Don’t Share It, Keep It To Yourself: Social Media and the Personal Injury Lawsuit
Among the most important parts of any personal injury or medical malpractice case is the “discovery” process. “Discovery” refers to the exchange of information relevant to the claims in the case between the parties. The discovery process is how the evidence that will be used at trial is created. Among the evidence that can be – and quite often is – turned over in the discovery process and used at trial are photographs of the plaintiff’s condition after an accident, including those posted to a privatized social media account. These photographs can be used by the plaintiff to impress upon the jury the devastating impact of their injuries, thereby supporting the plaintiff’s claims of damages if they show that the plaintiff must walk with a cane or is in a wheelchair, for example. These photographs can also be used by the defense to demonstrate that the plaintiff’s injuries are not as bad as the plaintiff claims they are if they show that, shortly after an accident, the plaintiff was out and about and did not appear physically injured, for example. Obviously, what is depicted in photographs will determine whose side – the plaintiff’s side, or the defendant’s side – will benefit from this important evidence of damages.
In today’s world, many people post an incredible amount of information about their lives to various social media platforms. To many plaintiffs’ lawyers’ dismay, personal injury victims also participate in social media, posting information (including photographs) relating to their injuries and the facts of their case, often to the serious detriment of their cases. Despite lawyers’ warnings, clients inevitably forget, or even deliberately ignore their lawyers’ instructions, that any photographs that are posted to social media can be used against them in court. Even though social media is a relatively new phenomenon in our society, examples of errant social media posts which have seriously reduced the value of personal injury cases are abundant. Even when a plaintiff is truly injured, a photograph of them enjoying a moment of levity with family or friends – even if it is the only moment since their accident that they have actually enjoyed, or the only time that they have been able to fight through their pain to leave the house, put on a smile and have even a moment’s worth of fun – can devastate their claims. Our attorneys always counsel clients to completely cease use of social media platforms during the pendency of their cases, and for good reason.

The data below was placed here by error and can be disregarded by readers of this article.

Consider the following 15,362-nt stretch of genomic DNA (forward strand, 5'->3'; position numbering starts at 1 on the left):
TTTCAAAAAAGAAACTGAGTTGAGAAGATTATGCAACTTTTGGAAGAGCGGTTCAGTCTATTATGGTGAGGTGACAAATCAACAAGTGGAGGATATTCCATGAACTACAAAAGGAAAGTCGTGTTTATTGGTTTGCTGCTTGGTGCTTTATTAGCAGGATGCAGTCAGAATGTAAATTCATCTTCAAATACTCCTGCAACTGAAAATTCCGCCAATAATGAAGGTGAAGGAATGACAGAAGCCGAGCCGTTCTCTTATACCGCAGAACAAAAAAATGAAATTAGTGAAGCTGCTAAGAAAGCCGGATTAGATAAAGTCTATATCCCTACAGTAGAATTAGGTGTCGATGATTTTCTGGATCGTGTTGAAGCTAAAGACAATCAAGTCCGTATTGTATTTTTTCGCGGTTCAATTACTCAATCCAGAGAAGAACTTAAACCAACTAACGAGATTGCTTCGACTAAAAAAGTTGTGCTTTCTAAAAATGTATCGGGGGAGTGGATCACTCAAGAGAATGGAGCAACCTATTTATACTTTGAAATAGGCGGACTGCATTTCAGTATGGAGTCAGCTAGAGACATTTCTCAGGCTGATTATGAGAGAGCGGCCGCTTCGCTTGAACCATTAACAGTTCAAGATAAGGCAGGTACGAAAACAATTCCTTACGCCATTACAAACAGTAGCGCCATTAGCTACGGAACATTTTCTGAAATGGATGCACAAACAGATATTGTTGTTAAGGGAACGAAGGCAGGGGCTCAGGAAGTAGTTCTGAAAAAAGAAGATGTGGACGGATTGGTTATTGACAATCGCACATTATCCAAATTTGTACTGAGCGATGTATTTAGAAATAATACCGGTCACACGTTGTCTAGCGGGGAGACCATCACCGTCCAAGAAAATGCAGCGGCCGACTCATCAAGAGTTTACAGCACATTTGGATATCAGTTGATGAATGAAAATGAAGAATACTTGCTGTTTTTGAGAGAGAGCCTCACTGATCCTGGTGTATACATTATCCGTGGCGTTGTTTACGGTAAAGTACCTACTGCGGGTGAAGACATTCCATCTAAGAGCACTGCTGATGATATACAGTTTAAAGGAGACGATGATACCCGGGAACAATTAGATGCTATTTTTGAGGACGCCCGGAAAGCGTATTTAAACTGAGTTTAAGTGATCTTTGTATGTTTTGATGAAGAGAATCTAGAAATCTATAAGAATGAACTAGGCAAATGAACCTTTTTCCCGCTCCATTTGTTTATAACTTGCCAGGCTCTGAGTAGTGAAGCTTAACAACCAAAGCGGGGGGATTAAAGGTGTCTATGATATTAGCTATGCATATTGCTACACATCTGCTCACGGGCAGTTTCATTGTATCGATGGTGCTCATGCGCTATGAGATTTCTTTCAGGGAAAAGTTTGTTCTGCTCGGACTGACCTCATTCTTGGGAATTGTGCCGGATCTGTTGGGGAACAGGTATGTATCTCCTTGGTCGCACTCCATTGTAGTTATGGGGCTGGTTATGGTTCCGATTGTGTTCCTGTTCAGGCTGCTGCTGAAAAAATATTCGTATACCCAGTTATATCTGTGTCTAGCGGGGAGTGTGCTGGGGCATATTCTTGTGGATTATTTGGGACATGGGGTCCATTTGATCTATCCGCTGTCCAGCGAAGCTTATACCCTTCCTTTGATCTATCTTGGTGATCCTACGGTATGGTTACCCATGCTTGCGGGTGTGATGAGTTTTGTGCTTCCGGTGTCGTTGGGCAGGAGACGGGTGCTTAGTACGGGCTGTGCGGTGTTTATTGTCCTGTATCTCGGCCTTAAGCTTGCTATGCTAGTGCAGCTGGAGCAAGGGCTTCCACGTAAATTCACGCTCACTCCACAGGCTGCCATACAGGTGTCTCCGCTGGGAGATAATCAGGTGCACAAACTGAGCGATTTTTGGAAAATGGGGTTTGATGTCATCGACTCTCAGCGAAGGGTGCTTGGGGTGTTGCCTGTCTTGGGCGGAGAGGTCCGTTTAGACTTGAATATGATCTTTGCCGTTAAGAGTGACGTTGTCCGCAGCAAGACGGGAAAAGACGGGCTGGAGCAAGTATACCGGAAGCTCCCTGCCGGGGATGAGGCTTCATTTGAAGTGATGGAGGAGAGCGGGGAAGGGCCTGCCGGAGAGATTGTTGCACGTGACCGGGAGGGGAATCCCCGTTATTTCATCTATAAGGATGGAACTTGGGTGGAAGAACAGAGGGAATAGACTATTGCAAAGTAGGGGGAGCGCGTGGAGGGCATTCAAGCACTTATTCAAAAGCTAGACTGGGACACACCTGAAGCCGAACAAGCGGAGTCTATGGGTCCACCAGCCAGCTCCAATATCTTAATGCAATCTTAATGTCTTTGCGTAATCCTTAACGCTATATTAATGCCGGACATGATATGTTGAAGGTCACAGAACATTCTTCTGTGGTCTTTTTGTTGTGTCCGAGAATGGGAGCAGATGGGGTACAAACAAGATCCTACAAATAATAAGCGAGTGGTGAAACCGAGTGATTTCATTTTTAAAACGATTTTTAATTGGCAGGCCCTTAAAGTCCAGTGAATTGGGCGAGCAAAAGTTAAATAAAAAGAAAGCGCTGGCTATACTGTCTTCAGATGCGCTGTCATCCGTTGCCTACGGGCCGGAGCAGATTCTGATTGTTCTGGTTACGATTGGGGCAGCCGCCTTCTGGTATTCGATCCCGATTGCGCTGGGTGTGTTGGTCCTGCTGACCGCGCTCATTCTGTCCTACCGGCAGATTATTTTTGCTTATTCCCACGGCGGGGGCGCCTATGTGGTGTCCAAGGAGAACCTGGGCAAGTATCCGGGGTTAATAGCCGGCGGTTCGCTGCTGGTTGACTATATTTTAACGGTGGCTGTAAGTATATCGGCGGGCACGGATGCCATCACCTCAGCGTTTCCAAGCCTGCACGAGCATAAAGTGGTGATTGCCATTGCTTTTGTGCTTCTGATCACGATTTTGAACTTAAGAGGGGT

Forman v. Henkin, a unanimous decision in which the Court of Appeals held that any material – and especially photographs – posted to social media accounts that has any rational relationship to the claims in the case must be turned over to the other side in the discovery process. Although social media materials were generally considered to be discoverable before the Forman decision came down last month, there is now absolutely no doubt of the state of the law when it comes to the discoverability of social media posts in personal injury and medical malpractice litigation. Now, it is crystal clear that anything that is arguably relevant to a case must be turned over. Even if your personal injury lawyer tries to protect your case and fight off the demands of defendants eager to get their hands on your social media content, the Forman decision almost assures that this will be a losing battle no matter how skillful your lawyer may be.
For this reason, if you are injured in an accident, or are a victim of medical malpractice, you should immediately cease the use of your social media accounts if you intend to bring a claim against those responsible for your injuries. If you absolutely cannot resist using social media, at the very least you should avoid posting anything – whether it be photographs, comments, videos, or any other materials – that relates in even the most tangential manner to your lawsuit. This simple, common-sense advice might ultimately save you from losing out on substantial amounts of compensation to which you might otherwise be entitled in your case.
To learn more about the use of social media evidence in New York personal injury and medical malpractice lawsuits, contact the expert personal injury lawyers at Jesse Minc Personal Injury Law today by submitting an online request form, or by calling us directly at (718) 354-8000.